Frazier senior Vargo 'the heart of team'
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For Frazier senior guard Riley Vargo, every step she takes on the basketball court is an important step and, in the lyrics by Tom Petty and Jeff Lynne, she “won't back down.”
Vargo may not be the most prolific scorer in Lady Commodores basketball history and she may be far from the team's leading scorer this season. She may not be the heart of the Lady Commodores offense but, noted Frazier girls basketball coach Shara Zupanc, adding another perspective to Vargo's value to the team, “She is the heart of the team. Riley does have a nice mid-range shot, and she hit a big shot at the end of one game last year and the gym went wild.”
Continuing with her assessment, Zupanc, in her third season as Frazier's girls coach, added, “Riley is a hard worker and she picks up everyone on the bench. She knows her role and she is happy and proud to be part of the team. We have positivity on the team, but nobody like Riley. I've never heard her utter any complaint. She is sunshine and, no matter what, she is smiling. Riley is always pumping up the team and will say something quirky to make us laugh. She often takes younger girls under her wing and helps them adjust to varsity basketball. She has played a big part in helping the younger girls become acclimated to playing at the varsity level.”
What is especially important for Vargo is every step she takes, in games or practices, and while line drills may not be every basketball player's favorite, Vargo “won't back down.”
When she was born, doctors speculated that Vargo might never walk, let alone play varsity basketball. Born two months prematurely, Vargo weighed 4 pounds at birth and everything was fine her first two days, recalls her mother, Corinne Vargo.
However, Riley Vargo developed seizures, compounded by hemorrhaging on her brain, a condition Corinne Vargo, a nurse, said was referred to as intraventricular hemorrhaging. Because of the premature nature of her brain tissue, Riley developed stage four bleeding on the left side of her brain, stage three on the right, with stage four the worst.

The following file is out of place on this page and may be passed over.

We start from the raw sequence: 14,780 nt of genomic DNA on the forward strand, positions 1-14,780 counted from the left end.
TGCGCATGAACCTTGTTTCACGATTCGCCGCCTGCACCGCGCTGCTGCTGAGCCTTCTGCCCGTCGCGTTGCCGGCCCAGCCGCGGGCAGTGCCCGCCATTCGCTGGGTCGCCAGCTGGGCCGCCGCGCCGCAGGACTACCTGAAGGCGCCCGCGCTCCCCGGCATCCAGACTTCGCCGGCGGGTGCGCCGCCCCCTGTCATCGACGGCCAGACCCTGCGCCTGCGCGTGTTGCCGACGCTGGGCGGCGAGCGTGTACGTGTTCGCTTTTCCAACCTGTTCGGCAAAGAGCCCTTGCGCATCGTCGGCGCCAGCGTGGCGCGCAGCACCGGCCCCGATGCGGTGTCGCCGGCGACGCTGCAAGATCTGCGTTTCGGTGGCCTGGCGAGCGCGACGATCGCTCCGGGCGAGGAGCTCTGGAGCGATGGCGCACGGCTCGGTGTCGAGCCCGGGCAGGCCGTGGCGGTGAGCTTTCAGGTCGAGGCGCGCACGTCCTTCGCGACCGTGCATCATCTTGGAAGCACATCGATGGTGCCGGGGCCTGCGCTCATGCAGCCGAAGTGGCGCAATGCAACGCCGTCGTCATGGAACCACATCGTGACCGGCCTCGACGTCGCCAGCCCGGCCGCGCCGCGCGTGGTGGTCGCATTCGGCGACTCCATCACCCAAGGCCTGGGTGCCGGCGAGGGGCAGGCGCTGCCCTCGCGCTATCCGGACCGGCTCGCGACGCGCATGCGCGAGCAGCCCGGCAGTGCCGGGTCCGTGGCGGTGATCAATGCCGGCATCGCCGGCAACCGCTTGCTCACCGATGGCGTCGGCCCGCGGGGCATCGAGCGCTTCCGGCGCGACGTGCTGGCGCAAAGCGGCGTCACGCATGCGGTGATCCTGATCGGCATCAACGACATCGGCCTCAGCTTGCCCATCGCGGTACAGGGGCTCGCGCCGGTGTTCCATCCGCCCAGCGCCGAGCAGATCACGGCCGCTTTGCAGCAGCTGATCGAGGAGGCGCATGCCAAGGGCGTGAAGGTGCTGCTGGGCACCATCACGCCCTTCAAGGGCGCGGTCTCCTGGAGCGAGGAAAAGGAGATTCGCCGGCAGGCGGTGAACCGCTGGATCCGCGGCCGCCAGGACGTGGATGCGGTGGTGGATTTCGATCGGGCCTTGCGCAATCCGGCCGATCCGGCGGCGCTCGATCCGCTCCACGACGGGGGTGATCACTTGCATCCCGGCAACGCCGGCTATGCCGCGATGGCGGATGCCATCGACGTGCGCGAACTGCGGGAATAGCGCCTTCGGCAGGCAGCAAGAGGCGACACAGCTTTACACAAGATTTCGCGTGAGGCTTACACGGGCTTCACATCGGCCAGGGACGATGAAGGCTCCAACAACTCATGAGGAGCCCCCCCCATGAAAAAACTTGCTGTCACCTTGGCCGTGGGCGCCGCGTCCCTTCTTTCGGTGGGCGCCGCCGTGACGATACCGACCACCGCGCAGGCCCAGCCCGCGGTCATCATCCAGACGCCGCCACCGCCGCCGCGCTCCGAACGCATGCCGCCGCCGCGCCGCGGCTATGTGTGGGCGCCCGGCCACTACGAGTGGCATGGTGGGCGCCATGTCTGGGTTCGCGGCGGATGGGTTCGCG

When bleeding of that nature occurs, it diminishes or pulls on healthy brain tissues, Corinne Vargo continued. At that point doctors were perhaps less than cautiously optimistic, speculating that she would never walk and may be confined to a wheelchair her entire life. Doctors added that if Riley was not sitting up on her own at age 15 months, she may never walk.
Instead she refused “to back down.” She sat up on her own at age 12 months.
With every aspect of her development delayed about two months, Vargo developed right side weakness following a children's stroke, her mother noted. In intensive care for two weeks following birth, visiting nurses immediately attended to Vargo when she was released to go home for the first time. Physically and understandably, Vargo's first four years were trying times, but she progressed with the assistance of various types of physical and occupational therapy programs, which continued until age 14.
Ironically, visiting nurses encouraged the Vargos to use a surgical brush to massage Riley's infant body to produce a loosening and comforting effect, bringing about a noticeable improvement in her condition.
That “brush therapy” may have had underlying positive effects since Vargo aspires to be a massage therapist. She has been accepted at Pittsburgh Technological Institute for an 18-month program to study massage therapy, “to help people relax,” Riley Vargo said.
At the urging of her parents, Vargo began her basketball career in the local Perryopolis youth recreation program, where she also plays softball as a catcher/outfielder.
At Frazier, Vargo is involved with the Drama Club and considers her Communications Technology class her favorite subject, where she has been involved with computer-enhanced T-shirt design and making movies. Later this school year she will study psychology, which she is sure will be beneficial as a massage therapist.
“I will try anything, just like anyone else,” Vargo said. “This has not and does not hold me back. I just say to myself, ‘I will do this,' and I do it. I run with everyone else, and I'm still playing basketball. With all the running and stretching and exercises involved with basketball, it has been a type of therapy and has helped strengthen my legs. I consider myself a hard worker in basketball, and defense is the best part of my game. I want our team to be successful and contribute as much as possible.”
Les Harvath is a contributing writer for Trib Total Media.
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